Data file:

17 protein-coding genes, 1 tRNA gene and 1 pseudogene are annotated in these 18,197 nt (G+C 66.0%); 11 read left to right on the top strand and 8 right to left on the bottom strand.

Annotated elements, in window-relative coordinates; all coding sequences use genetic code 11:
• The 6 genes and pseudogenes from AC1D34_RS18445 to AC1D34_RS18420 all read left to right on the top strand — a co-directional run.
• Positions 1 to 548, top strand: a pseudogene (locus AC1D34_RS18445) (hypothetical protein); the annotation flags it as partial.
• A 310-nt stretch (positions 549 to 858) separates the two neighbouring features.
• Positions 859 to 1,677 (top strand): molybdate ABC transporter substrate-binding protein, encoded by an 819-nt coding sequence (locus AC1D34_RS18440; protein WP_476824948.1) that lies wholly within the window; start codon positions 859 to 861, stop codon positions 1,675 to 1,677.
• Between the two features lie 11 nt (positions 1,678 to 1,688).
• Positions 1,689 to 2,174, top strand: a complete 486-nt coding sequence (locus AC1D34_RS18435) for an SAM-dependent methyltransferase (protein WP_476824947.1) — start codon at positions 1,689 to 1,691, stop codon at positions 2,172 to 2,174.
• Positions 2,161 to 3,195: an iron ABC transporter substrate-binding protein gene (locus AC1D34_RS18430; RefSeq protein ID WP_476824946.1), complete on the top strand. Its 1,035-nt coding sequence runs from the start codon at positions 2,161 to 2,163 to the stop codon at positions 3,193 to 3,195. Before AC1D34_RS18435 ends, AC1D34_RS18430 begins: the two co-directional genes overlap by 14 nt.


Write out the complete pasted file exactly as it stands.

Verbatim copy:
17 protein-coding genes, 1 tRNA gene and 1 pseudogene are annotated in these 18,197 nt (G+C 66.0%); 11 read left to right on the top strand and 8 right to left on the bottom strand.

Annotated elements, in window-relative coordinates; all coding sequences use genetic code 11:
• The 6 genes and pseudogenes from AC1D34_RS18445 to AC1D34_RS18420 all read left to right on the top strand — a co-directional run.
• Positions 1 to 548, top strand: a pseudogene (locus AC1D34_RS18445) (hypothetical protein); the annotation flags it as partial.
• A 310-nt stretch (positions 549 to 858) separates the two neighbouring features.
• Positions 859 to 1,677 (top strand): molybdate ABC transporter substrate-binding protein, encoded by an 819-nt coding sequence (locus AC1D34_RS18440; protein WP_476824948.1) that lies wholly within the window; start codon positions 859 to 861, stop codon positions 1,675 to 1,677.
• Between the two features lie 11 nt (positions 1,678 to 1,688).
• Positions 1,689 to 2,174, top strand: a complete 486-nt coding sequence (locus AC1D34_RS18435) for an SAM-dependent methyltransferase (protein WP_476824947.1) — start codon at positions 1,689 to 1,691, stop codon at positions 2,172 to 2,174.
• Positions 2,161 to 3,195: an iron ABC transporter substrate-binding protein gene (locus AC1D34_RS18430; RefSeq protein ID WP_476824946.1), complete on the top strand. Its 1,035-nt coding sequence runs from the start codon at positions 2,161 to 2,163 to the stop codon at positions 3,193 to 3,195. Before AC1D34_RS18435 ends, AC1D34_RS18430 begins: the two co-directional genes overlap by 14 nt.